The Hidden Sources of Sugar

 

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The Hidden Sources of Sugar

Sugar is everywhere – get expert’s tips on how to avoid it now.

Let’s get something straight — stay far, far away from high-fructose corn syrup (HFCS). Seriously, this stuff really puts the “junk” in junk food! The people who make it have tried to claim it’s the same as sugar, and while it’s chemically similar, our bodies process it in different ways. HFCS is processed only by the liver, making it a greater contributor to obesity, diabetes, and more.

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It’s the most abundant source of calories in a lot of foods out there and it’s terrible for you because it boosts your fat-storing hormones. Look at your labels and you’ll find HFCS in so many foods that line the shelves in our grocery stores. It’s found in most soft drinks, processed foods, breads, candy, flavored yogurts, salad dressings, canned vegetables, and cereals. But just because high-fructose corn syrup is evil doesn’t necessarily mean halos are hovering over other sugars. There’s more sweet stuff out there that you need to avoid!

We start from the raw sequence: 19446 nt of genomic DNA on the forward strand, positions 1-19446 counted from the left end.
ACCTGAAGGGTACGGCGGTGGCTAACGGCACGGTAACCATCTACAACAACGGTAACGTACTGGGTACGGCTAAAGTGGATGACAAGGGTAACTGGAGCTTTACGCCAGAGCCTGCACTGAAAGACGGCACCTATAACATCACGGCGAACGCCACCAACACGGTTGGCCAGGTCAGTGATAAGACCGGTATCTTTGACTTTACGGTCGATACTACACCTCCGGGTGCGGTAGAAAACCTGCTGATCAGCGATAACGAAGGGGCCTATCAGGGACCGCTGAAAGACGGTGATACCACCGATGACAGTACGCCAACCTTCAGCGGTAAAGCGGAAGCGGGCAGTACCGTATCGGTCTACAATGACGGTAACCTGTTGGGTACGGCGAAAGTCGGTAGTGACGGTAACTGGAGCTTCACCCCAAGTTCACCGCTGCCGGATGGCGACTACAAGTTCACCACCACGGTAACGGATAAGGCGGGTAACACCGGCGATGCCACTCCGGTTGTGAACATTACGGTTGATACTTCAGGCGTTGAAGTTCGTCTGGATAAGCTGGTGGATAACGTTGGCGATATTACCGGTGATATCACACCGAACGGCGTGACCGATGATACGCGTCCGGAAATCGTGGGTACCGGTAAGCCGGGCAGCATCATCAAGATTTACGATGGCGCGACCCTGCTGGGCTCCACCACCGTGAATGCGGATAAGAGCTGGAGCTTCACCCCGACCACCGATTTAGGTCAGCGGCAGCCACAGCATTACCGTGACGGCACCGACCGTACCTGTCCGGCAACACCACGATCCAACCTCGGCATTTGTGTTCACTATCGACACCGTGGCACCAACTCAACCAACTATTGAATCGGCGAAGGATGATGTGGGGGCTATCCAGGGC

We still have far too much of the non-corn variety of sugar in our diets, and it’s definitely not doing anything good for our health or our waistlines. The average American eats more than 30 teaspoons of sugar a day — that’s more than 114 pounds of sugar a year!

While sugar is everywhere, you must do your best to eat it in extreme moderation. The World Health Organization recommends no more than 12 to 15 teaspoons a day, or 48 to 60 grams. Your best bet is to keep that amount as low as possible. Check your food labels — anything with “sugar” should obviously be avoided. However, sugar has many aliases. I’ll give you a hint: Anything that ends in “-ose” is a sugar. See what I mean in the list below, and beware of these sweeteners in the foods you eat!

Aspartame

Dextrose

Evaporated cane juice

Fructose

Fruit juice concentrates

Galactose

Glucose

Honey

Invert corn syrup

Lactose

Malt

Maltose

Malt syrup

Maple syrup

Molasses

Rice syrup

Sacharin

Splenda

Sucralose

Sucrose

Now that you know what not to eat, there are some sweeteners that are okay to use, like organic maple syrup, Monk fruit, Nectresse, Stevia, and Truvia. The following are okay — but only in moderation: agave syrup, wild organic raw honey, and cane juice. Keep an eye on what you’re consuming and limit yourself.

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